November 15, 2013

#Facepalm Friday: New York’s Upside-down Ethics

When asked, “What is America?” I am often tempted to cheekily reply; “It is the ability to outright steal another culture’s work and claim it as your own.” If pressed for a serious answer, I would of course summarize the Declaration of Independence, the Preamble to the Constitution and encourage my interrogator to read the Federalist Papers. That said, the case of the hamburger as an American entree is bizarre. It is named after a city in Germany. The Hamburg steak, being grilled, ground beef, was only placed between two slices of bread when it was introduced in Connecticut. What makes the hamburger, as opposed to the Hamburg steak, distinctly American is that it is mobile. We could only march to the Pacific because we could carry our food with us. McDonald’s has, in our day, carried the hamburger back across the globe. The Big Mac Index, intended as a means to compare currency value, also establishes the hamburger as cultural currency. An account of American culture, in the last one hundred years, is not complete without acknowledging the role of the hamburger or its (pardon this joke) primary evangelist: McDonalds.

This past week, The Tribune Herald, a small-time satirical news source, capitalized on this staple of American culture by claiming: “New York to effectively ban McDonald’s.” The rationale was simple enough. “McDonald’s is just as dangerous if not worse for your health than many illegal drugs, officials are moving to place many of the items on the fast food restaurant’s menu on the prohibited substances list.” While being a play on New York City’s ban of large sodas, the story also strikes a deeper cord. What would we make of the gateway to America banning a restaurant that is distinctly American?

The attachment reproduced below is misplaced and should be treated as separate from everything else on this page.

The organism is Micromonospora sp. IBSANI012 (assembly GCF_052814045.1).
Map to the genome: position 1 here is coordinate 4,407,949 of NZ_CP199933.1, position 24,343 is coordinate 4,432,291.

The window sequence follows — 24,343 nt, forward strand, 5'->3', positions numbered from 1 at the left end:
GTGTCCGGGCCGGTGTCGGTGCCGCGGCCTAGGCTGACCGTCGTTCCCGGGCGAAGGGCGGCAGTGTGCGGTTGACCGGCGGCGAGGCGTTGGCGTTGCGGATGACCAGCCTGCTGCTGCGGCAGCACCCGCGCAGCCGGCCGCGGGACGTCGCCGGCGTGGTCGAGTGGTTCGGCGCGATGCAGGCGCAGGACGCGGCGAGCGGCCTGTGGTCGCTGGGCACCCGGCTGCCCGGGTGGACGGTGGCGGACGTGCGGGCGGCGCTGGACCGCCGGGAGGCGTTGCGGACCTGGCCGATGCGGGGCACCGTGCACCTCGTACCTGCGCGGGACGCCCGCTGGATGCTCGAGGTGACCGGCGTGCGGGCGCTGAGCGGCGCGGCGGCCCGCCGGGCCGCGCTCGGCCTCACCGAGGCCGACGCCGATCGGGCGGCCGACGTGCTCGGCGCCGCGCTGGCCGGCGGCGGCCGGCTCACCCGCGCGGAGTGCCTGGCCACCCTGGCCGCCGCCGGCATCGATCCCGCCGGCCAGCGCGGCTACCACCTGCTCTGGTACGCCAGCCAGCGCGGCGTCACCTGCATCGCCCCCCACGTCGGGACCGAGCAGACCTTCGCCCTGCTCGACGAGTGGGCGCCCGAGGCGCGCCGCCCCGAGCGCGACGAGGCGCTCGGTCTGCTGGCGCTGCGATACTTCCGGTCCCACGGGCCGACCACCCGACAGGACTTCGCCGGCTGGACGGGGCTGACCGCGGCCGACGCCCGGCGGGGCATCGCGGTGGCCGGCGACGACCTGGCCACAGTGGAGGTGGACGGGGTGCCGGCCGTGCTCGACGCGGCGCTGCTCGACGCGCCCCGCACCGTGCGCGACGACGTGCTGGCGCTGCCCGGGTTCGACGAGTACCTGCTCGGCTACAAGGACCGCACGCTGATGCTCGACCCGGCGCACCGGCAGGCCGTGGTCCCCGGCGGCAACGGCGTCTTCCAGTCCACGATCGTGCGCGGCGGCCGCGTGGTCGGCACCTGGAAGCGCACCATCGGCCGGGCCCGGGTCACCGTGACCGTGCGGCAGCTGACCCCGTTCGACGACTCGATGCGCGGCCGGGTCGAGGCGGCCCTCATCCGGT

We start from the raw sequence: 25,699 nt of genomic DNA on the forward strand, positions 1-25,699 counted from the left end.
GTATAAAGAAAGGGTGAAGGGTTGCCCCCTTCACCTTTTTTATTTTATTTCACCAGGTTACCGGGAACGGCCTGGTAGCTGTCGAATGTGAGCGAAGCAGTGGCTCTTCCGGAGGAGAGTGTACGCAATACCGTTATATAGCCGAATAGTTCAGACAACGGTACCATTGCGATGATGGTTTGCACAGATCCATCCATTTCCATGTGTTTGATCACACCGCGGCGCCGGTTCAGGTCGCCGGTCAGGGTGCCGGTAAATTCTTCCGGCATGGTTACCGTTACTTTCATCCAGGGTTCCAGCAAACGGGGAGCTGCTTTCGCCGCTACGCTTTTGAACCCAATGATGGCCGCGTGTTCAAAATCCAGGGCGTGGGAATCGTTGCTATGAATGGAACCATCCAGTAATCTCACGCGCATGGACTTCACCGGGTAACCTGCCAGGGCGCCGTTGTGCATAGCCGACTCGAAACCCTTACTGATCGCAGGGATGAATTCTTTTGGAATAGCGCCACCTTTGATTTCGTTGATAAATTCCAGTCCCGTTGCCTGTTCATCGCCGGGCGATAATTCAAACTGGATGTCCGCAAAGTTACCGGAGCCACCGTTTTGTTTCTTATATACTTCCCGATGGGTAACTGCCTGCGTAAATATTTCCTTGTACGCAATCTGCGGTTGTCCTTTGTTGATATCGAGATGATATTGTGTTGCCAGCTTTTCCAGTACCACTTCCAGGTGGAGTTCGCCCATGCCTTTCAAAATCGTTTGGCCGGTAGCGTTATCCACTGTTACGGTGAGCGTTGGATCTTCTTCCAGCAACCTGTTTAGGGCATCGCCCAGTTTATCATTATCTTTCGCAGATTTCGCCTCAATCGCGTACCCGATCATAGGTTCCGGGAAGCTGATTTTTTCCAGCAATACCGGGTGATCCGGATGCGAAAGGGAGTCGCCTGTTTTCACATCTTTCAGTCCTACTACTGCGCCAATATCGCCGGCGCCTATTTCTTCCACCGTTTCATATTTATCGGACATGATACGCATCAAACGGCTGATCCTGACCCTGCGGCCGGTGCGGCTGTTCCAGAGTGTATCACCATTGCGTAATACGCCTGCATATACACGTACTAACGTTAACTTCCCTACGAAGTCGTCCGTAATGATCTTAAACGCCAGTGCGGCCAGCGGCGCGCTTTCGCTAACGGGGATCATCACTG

But the primary reason the Tribune story stuck a cord with me was because I, at first, thought it was true. Former mayor Michael Bloomberg enacted dozens of ridiculous ordinances during his time as mayor. Everything from a smoking ban to ordering police to intervene when they see a person riding a bike with their feet off the pedals. The full list of Bloomberg’s backwards rules, and an account of a fateful day in which they were all broken, was written with characteristic panache by the late Christopher Hitchens. He concludes his essay, I Fought the Law, thus:

This current Niagara of pettiness and random victimization may well be Bloomberg’s attempt at a wannabe reputation as heroic crime-fighter and disciplinarian. Who knows what goes on in the tiny, constipated chambers of his mind? All we know for certain is that one of the world’s most broad-minded and open cities is now in the hands of a picknose control freak.

Upon reading Hitchens’s account, and breathing a sigh of relief that the McDonald’s ban was fictitious, I was reminded of Bloomberg’s other legacy: the river of blood that has flowed from New York’s abortion mills with his cheering approval. Upon the appointment of Justice Roberts, Bloomberg praised his assent to the Court purely because of his support for Roe vs. Wade. During his time as mayor, New York City saw 40% of its pregnancies ending in abortion while the state of New York’s abortion rate was double the national average. This all serves as background to New York’s mayor-elect Bill de Blasio’s statement that he will open more abortion mills and close “sham” pregnancy centers.